The Dungeons And Dragons Movie Cast's Stats Are Confusing

There's something weird about the stats for the movie's party and villains

The Honor Among Thieves party lit in red light, looking concerned.
Via Wizards of the Coast.

Like many other nerds in the space, I've been cautiously optimistic in watching the promotional materials for the upcoming Dungeons and Dragons: Honor Among Thieves. Seeing that we're getting several familiar monsters, settings, and characters that are apparently playing by the book rules has been reassuring to our hopes that this movie will actually be quite fun.

Of course, the thing that most people are curious about is the party composition. So when Wizards of the Coast dropped the stat blocks for the movie's main cast, I was intrigued. I opened them up immediately and...well, surprised and confused are good descriptions.

To begin with, all of the blocks are NPC stat blocks rather than character sheets. I understand why this was done - it's a promotional tool that lets DMs incorporate these characters into their games with ease and prevents many major spoilers - but I would have preferred to see full-blown character sheets to compare with my own ideas of how the characters might be built. Still, I'm happy to have been given anything at all.

There were a few things, though, that stood out to me as being strange.

The Druid Has Weird Wildshape

Doric our tiefling druid - who is in fact book-accurate having normal-toned skin but c'mon, everyone loves a red or green or blue tiefling! - is the first available stat block. She's a Circle of the Moon druid, which is an interesting choice with lots of fun abilities that might tie into her classically dark backstory.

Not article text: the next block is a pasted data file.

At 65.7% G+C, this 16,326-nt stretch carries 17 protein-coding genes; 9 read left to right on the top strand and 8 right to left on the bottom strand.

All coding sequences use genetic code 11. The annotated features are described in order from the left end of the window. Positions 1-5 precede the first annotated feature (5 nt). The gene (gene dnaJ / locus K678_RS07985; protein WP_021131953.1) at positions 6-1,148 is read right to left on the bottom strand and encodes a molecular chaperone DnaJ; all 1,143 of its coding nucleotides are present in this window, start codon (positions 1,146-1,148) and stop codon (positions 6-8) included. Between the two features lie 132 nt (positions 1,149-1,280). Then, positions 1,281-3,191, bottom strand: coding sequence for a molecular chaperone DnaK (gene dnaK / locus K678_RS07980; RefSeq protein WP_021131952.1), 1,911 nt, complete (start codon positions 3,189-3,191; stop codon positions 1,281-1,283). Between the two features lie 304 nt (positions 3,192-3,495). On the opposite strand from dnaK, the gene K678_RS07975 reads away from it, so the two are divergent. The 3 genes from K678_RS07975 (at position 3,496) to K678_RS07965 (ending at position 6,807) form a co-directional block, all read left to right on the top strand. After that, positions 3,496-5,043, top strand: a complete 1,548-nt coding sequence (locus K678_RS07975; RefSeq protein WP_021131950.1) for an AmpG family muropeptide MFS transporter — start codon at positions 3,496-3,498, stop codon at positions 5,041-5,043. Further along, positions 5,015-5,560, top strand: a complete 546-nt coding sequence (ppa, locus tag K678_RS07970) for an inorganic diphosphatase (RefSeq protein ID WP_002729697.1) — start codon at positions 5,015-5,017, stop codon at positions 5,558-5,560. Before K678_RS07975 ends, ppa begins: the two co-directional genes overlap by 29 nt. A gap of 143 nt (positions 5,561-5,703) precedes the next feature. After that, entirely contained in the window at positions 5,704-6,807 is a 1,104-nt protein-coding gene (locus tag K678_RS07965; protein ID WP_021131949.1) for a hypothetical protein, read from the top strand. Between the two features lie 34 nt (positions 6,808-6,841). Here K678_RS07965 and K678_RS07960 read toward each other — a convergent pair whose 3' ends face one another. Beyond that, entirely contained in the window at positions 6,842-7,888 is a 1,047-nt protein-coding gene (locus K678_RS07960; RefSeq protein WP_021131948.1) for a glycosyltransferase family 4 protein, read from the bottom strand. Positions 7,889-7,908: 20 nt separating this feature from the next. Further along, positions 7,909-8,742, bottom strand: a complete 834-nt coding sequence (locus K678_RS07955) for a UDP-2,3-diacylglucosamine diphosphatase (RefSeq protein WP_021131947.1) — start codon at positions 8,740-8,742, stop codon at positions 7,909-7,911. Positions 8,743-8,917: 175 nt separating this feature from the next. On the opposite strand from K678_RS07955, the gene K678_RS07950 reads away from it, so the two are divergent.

The first weird thing about her stats is her Wildshape. First of all, it's not called "Wildshape;" it's listed as "Change Shape." I'm not sure why this was a necessary change but whatever, it's the least interesting thing they changed. No, I'm more interested in the fact that it's specifically called out that she is capable of turning into an owlbear.

This is a longstanding argument in the D&D community; Wildshape as an ability lets a druid transform into any creature that's classified as a beast according to the game, and Owlbears are classified as monstrosities. Now, technically, this is because owlbears are artificially created crosses between owls and bears. But many argue that, because they're considered indigenous to many settings now - with the experiments that created them having been centuries back in the lore - they should be reclassified as beasts. And come on, turning into an owlbear would be cool! Apparently, Wizards agrees with this argument - here's hoping they stick to it in the upcoming rules revisions.

The second strange thing about her stat block is her listed reaction: "Fiery Rebuke." This is based on a spell that tieflings get as part of their racial features called "Hellish Rebuke." I'm again unsure why the name was changed - are they afraid of saying the word "hell" in this game filled with literal devils? It just seems a bit silly.

The Barbarian Isn't Called a Barbarian

A few blocks down from Doric is our barbarian, Holga Kilgore. Holga's stats make sense to me - she has great Strength and Constitution, she has reckless attack and an awesome great axe, and she's great at grappling - but there are a few points that stand out as strange.